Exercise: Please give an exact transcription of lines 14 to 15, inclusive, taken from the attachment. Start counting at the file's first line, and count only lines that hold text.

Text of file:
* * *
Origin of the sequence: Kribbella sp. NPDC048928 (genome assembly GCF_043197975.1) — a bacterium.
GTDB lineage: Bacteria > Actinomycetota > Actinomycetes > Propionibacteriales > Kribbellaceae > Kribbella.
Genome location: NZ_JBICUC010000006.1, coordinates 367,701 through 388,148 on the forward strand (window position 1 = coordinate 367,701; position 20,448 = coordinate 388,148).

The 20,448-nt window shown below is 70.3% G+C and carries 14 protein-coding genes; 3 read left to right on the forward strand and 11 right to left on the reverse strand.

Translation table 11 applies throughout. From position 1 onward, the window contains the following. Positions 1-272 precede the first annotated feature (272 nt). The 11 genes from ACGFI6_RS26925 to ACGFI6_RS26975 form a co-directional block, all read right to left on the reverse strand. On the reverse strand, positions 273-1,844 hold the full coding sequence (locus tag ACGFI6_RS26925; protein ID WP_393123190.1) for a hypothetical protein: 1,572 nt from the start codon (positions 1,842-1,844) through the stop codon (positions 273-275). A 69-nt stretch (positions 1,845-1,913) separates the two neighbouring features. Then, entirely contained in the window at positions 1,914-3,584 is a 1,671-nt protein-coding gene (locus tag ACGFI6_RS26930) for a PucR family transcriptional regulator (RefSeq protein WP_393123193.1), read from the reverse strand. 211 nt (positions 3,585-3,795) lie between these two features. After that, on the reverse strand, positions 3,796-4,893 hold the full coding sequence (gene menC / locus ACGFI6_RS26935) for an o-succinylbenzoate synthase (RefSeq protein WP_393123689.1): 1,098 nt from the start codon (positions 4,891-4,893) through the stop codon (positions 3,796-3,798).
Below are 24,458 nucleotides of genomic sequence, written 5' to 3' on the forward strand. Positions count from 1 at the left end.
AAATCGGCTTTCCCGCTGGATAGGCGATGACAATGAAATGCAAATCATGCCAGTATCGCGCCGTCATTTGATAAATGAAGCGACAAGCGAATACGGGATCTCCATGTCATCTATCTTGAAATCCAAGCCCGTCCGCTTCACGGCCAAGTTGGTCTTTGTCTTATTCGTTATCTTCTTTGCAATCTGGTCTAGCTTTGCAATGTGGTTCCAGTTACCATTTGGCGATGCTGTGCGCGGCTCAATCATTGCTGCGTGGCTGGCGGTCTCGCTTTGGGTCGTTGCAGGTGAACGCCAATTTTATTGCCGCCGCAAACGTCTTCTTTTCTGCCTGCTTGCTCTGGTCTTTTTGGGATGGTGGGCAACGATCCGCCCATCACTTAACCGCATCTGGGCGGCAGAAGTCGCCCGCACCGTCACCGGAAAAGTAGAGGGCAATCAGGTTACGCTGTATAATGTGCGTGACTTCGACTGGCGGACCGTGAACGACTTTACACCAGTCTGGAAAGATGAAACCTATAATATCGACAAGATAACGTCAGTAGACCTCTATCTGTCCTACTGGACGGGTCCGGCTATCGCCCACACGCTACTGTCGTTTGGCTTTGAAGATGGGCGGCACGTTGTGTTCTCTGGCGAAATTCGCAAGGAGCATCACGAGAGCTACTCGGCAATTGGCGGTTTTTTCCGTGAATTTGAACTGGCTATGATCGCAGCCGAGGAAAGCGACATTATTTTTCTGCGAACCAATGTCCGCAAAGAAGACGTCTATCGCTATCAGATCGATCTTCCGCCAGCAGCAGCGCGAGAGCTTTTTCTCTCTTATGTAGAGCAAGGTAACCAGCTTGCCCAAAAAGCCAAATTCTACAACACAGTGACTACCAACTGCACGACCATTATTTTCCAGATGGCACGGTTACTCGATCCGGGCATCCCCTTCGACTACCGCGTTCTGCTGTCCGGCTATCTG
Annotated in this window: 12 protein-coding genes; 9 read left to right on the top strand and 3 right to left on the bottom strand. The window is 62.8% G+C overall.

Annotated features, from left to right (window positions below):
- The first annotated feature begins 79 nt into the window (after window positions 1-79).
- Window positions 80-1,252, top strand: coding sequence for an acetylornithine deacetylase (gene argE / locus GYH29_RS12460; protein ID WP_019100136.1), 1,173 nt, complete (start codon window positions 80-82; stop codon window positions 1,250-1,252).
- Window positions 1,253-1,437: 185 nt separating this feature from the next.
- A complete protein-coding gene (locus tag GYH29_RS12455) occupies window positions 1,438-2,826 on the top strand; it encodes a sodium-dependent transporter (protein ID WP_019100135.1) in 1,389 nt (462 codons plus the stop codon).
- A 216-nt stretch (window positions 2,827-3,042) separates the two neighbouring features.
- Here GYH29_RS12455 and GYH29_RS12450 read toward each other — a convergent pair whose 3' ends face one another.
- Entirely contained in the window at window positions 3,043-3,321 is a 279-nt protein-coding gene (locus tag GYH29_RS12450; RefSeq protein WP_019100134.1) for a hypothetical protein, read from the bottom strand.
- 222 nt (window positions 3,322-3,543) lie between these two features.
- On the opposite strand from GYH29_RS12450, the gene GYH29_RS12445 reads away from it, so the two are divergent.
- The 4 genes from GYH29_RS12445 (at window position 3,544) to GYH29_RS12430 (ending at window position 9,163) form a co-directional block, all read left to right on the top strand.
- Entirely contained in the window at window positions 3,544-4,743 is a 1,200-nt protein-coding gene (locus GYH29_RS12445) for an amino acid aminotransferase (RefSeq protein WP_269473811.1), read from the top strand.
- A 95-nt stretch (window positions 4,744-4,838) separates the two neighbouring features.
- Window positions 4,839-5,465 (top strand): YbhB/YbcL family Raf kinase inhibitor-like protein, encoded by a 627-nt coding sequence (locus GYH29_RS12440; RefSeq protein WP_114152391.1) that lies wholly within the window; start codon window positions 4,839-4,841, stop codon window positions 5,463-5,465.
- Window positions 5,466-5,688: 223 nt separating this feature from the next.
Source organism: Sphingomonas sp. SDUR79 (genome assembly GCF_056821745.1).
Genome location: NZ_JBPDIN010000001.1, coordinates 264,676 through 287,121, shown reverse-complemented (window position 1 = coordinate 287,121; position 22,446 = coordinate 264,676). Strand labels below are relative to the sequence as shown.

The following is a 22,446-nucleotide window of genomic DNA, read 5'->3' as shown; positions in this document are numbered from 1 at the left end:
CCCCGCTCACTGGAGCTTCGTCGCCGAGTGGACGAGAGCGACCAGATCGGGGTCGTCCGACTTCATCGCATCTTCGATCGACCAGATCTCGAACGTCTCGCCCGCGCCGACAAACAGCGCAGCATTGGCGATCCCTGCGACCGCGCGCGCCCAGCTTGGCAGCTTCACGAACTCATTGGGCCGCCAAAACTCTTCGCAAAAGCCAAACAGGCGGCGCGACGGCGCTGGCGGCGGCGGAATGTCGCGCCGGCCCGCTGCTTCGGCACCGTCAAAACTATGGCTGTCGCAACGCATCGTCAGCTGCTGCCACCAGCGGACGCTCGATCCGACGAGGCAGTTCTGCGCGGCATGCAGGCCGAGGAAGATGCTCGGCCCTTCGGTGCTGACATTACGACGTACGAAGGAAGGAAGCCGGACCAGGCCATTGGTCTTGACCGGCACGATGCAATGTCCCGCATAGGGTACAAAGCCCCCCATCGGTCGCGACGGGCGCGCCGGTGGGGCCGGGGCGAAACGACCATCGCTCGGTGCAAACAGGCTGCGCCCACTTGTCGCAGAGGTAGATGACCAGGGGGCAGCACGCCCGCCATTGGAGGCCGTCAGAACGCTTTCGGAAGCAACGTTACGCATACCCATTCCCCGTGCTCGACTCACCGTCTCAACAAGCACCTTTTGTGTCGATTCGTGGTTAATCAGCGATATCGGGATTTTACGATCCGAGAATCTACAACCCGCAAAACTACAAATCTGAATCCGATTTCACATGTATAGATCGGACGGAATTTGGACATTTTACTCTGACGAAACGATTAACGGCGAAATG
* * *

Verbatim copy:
- A 216-nt stretch (window positions 2,827-3,042) separates the two neighbouring features.
- Here GYH29_RS12455 and GYH29_RS12450 read toward each other — a convergent pair whose 3' ends face one another.